If you can’t get people to do what you want them to do, what’s the lefty way to get it done?
FORCE them to do it.
Joshua Douglas, a Kentucky law professor, is promoting the idea of mandatory voting so voter turnout would improve. Douglas' thinking was prompted after Kentucky’s 30 to 31 percent voter turnout during its 2015 local elections.
“I think it’s horrible and a stain or our democracy,” Douglas told WKYT-TV. “To have such low turnout and to have local officials elected officials be elected by only 30 percent of the people showing up and being decided by roughly 16 percent of the electorate."
The professor authored the book “Vote for US,” in which he discusses methods that can “change the future of voting.”
"We must do better,” Douglas said. “If we have a democracy where every person's vote should count and should be counted, then we have to find ways to improve turnout. I think we'd have a more informed electorate to learn about the candidates."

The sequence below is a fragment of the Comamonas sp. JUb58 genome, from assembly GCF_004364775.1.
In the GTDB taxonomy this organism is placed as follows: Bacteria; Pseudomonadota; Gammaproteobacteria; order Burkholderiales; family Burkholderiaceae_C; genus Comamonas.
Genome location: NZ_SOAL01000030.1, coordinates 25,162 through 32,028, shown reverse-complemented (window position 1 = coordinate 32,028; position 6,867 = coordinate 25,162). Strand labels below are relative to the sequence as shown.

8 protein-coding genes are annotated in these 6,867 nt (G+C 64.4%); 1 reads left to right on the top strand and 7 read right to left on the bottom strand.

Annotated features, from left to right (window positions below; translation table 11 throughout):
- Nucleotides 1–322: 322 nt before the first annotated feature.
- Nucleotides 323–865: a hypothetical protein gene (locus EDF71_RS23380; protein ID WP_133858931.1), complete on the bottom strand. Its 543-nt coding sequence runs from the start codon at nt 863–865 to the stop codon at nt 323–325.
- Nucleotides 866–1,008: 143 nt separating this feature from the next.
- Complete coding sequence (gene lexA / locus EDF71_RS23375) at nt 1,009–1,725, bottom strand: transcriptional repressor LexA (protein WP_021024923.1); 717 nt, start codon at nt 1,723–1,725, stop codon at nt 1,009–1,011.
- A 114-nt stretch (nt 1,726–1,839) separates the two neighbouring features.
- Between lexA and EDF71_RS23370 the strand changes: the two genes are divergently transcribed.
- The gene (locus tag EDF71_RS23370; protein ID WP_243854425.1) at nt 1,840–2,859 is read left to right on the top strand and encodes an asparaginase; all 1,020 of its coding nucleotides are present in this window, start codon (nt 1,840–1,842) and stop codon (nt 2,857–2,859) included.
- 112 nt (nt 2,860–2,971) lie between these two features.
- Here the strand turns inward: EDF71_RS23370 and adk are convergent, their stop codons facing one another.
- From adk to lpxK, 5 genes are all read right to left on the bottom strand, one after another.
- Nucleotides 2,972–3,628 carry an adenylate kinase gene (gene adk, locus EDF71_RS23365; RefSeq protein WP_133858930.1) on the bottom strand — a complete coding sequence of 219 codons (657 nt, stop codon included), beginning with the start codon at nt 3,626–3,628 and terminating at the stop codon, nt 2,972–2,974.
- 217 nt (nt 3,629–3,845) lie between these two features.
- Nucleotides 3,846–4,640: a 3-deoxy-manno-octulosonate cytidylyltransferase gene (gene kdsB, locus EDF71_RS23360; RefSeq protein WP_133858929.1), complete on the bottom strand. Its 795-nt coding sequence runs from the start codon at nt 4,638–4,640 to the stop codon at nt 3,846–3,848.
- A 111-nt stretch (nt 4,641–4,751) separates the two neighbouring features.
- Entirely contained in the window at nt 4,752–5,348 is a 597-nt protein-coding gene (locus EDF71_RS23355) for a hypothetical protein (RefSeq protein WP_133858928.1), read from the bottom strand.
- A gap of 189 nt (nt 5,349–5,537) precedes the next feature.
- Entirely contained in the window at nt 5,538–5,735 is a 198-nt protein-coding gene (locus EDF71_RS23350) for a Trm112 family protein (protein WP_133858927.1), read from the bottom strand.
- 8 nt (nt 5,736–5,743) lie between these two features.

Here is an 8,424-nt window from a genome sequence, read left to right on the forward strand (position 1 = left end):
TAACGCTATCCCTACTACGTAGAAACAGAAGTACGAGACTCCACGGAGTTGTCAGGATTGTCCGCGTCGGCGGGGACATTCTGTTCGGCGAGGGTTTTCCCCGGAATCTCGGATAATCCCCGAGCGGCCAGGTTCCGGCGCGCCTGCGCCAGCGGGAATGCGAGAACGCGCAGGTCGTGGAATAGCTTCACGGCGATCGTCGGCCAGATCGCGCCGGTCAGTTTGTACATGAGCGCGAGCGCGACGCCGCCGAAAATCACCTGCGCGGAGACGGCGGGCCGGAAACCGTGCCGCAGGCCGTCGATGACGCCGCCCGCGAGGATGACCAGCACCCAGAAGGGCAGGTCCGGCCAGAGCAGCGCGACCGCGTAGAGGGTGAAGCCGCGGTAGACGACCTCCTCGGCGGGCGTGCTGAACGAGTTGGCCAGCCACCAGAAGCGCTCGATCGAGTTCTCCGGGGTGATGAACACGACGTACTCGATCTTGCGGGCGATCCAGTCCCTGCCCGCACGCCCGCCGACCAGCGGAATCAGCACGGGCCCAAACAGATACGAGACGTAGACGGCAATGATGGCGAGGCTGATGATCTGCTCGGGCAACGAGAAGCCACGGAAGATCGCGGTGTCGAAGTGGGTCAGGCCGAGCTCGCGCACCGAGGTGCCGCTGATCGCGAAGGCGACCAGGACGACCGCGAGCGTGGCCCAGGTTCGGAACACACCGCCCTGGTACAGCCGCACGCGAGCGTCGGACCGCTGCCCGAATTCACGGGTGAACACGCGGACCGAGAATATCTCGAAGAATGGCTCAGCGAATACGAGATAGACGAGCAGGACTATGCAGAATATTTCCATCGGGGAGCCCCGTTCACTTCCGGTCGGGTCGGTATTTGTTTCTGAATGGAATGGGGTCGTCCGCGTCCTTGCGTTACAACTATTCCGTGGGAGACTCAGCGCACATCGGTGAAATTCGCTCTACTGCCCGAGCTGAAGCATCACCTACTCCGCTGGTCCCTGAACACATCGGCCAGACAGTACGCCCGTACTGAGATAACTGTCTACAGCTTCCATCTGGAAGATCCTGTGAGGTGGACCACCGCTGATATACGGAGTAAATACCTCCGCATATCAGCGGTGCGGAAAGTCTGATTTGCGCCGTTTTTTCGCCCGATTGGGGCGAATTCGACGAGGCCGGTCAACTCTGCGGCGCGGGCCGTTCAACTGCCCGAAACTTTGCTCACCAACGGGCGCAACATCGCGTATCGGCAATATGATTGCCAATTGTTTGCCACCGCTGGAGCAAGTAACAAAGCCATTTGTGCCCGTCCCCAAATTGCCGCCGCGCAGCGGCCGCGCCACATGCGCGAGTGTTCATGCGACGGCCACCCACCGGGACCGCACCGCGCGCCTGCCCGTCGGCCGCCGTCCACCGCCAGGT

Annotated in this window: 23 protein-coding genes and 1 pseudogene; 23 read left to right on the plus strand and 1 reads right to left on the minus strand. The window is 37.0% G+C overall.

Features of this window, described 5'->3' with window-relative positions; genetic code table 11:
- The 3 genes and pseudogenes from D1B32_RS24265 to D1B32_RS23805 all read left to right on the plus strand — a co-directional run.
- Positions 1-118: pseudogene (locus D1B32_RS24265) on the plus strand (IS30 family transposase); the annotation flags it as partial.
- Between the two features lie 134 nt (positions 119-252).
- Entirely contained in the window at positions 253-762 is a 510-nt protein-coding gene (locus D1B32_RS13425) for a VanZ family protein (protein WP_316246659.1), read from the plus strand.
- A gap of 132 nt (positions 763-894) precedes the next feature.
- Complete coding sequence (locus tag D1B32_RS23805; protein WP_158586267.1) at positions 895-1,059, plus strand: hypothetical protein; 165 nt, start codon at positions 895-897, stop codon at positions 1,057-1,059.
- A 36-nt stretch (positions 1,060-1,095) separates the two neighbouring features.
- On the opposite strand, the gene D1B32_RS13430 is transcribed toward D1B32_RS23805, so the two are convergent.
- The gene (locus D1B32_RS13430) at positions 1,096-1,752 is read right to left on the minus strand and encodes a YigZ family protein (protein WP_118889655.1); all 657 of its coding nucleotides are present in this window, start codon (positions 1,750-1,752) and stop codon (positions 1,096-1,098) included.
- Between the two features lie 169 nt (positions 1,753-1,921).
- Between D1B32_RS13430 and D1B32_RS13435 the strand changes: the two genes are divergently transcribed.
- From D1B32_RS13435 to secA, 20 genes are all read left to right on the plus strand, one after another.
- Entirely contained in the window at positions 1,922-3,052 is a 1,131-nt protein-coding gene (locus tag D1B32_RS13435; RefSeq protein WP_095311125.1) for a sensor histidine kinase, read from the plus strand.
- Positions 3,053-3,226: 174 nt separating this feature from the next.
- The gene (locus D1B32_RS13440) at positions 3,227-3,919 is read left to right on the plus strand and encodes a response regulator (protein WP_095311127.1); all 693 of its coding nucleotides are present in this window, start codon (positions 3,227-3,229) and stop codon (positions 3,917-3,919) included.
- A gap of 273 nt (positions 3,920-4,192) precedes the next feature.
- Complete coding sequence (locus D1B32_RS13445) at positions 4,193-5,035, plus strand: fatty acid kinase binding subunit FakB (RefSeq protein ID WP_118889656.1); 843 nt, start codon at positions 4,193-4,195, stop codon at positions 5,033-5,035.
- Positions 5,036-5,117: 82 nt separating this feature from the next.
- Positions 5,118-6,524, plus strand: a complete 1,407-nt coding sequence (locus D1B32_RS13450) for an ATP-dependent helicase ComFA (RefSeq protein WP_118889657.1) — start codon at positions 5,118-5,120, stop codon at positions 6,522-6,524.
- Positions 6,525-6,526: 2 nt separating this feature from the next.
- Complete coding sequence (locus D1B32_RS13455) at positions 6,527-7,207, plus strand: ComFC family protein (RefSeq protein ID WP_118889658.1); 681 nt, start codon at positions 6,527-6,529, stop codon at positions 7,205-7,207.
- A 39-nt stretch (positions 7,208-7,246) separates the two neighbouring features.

But would mandatory voting actually be a good thing? A lot of people aren’t interested in politics and forcing them to vote would probably only make the situation worse. Douglas’ viewpoint is obviously different from that.
“In Australia where they have mandatory voting and turnout of 90, 95 percent there’s no indication that voters are less educated,” he said.
If you think you’re going to get away from voting on this law professor’s watch — you’ll be sorely disappointed, considering he’s in favor of imposing a “small fine” for no-shows, according to Campus Reform.
"I'm not naive enough to think that mandatory voting is politically feasible in this country any time soon,” Douglas told the outlet in an email. “ But I would look to the experience of countries like Australia, which imposes a small fine (around $25) for not showing up to vote."